Will Henry Stevens
(Vevay, Indiana, 1881 - 1949, Vevay, Indiana)
Will Henry Stevens was born on November 28, 1881, and became a leading American artist working through the mid-twentieth century. (1) Initially living in the Ohio River Valley and later in New Orleans, Louisiana along the Mississippi River, Stevens’ work reveals his life-long love of nature. His career reflects his search to know and understand nature as he was always committed to observing, experiencing, and connecting to nature.
From an early age, Stevens showed an aptitude for art. He began studying art, in particular drawing, around 1891, when he trained with a local artist in Indiana. (2) Although Stevens’ studies initially focused on drawing, his attention quickly shifted to painting. He went on to enroll at the Cincinnati Art Academy in 1901, and for the next three years, he worked under Frank Duveneck of America's Munich School. (3) However, the Academy’s studio structure proved to be a struggle for Stevens, and he did not take a fourth and final year at the Cincinnati Art Academy. Rather, he took up work as both a designer and a painter with Rookwood Pottery, a leading arts and crafts manufacturer, in 1905. (4) Stevens worked specifically with decorative ceramics, and his success soon led to projects in New York, (5) where he went in 1906. He continued to work with Rookwood Pottery during his first year or so in New York City but was distanced from the arts and crafts house by 1908. Concurrently, Stevens resumed his academic courses in New York City, studying at the Art Students League under William Merritt Chase, a famous American Impressionist. (6) Still, Stevens did not take to the structured learning environment, and he left the Art Students League shortly after enrolling.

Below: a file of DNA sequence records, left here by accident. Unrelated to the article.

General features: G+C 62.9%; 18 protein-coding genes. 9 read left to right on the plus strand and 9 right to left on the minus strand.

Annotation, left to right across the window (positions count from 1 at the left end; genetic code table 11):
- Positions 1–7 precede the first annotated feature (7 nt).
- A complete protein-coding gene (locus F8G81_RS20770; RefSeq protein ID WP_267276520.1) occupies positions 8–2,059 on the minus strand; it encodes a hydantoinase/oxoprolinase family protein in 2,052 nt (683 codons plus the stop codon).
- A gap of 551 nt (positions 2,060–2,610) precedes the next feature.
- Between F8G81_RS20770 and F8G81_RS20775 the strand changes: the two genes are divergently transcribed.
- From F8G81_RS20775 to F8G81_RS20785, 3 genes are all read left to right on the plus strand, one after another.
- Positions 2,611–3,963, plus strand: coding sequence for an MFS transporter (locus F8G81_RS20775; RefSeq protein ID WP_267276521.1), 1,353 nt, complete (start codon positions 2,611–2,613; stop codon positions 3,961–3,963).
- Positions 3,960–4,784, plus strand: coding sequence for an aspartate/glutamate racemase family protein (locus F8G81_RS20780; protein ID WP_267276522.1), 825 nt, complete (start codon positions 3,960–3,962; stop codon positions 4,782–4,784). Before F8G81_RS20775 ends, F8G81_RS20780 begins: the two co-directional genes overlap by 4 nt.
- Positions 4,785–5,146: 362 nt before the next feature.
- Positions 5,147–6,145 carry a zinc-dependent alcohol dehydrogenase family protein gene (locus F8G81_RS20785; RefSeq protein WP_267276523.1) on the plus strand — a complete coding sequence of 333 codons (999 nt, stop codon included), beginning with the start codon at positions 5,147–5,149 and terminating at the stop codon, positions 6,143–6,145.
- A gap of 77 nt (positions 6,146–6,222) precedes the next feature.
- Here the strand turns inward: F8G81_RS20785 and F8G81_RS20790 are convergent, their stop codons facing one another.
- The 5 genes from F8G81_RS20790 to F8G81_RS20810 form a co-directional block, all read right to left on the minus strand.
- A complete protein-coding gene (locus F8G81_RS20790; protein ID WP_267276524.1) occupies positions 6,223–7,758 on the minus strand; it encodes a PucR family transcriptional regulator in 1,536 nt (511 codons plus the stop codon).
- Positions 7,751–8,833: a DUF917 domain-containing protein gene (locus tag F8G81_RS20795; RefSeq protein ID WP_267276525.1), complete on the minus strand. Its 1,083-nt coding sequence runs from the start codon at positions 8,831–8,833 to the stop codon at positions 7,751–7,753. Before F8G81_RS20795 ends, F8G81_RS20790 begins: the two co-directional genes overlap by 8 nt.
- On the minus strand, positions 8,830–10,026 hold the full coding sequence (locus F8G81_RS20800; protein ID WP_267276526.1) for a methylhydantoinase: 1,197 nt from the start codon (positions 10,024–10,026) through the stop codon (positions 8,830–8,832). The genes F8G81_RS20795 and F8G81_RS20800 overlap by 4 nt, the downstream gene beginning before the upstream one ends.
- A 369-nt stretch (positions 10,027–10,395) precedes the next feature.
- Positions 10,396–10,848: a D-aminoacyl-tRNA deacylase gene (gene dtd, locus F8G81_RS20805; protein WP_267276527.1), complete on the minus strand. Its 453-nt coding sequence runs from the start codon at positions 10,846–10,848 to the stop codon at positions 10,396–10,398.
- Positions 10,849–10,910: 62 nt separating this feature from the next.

Throughout his formative years, Stevens was less affected by the traditional scholarship found at the Cincinnati Art Academy or the Art Students League than by his own interests. Stevens’ appreciation of nature led him to the philosophies of Ralph Waldo Emerson, Henry David Thoreau, and Walt Whitman (7) during his youth. Thus, his artistic direction emerged primarily from this profound love of nature, and his choice of subject matter guided the development of his style into representations of his more or less spiritual interactions with nature.
As a young painter, Stevens was associated with Mary Bacon Ford’s New Gallery in New York City. (8) There, he exhibited his early works as well as met artists Albert Pinkham Ryder, Van Dearing Perrine, and Jonas Lie, all of whom were struck by Stevens’ work. Notably, Perrine and Lie were progressive influences on Stevens as he matured; they encouraged his individual vision in addition to sharing his interest in nature, and together, Stevens, Perrine, and Lie participated in group exhibitions at the New Gallery.
Between 1912 and 1922, Stevens spent time traveling, painting, and exhibiting in the Midwest. While he recorded his home as Vevay, Indiana, he listed his current address as Louisville, Kentucky, and yet, he visited New York City annually, often staying for several months. (9) In addition, he traveled elsewhere, as far as the Smoky Mountains in North Carolina, for summers. This peripatetic existence lends to the expansion of the influences on his work, directly and indirectly, because not only was he traversing a variety of landscapes, he was also experiencing a variety of art forms.
Around 1912, Stevens’s travels took him through Washington, D.C. and its Freer Gallery, which showcased Oriental art. (10) From Japanese folding screens to Korean ceramics, Stevens was most moved by the Chinese paintings of the Sung Dynasty (960 and 1279 AD). He was inspired by the Chinese aesthetic seen in the landscapes, and he recalled, “Here I found the thing that I had been aware of in nature. I could not look at Sung without realizing it had the same kind of philosophy that I had discovered in Walt Whitman. The experience sank deep…” (11) He subsequently sought more information on Oriental art and its philosophy. Essentially, Stevens found an artistic equivalent to the literary philosophies of American transcendentalism, and this had a lasting influence. Stevens merged his understanding of the two viewpoints into his own work; (12) he adopted the idea that the artist and his art are merely extensions of nature, concluding, “The best thing a human can do in life is to get rid of his separateness or selfishness and hand himself over to the nature of things – to this mysterious thing called the Universal Order, that any artist must sense.” (13)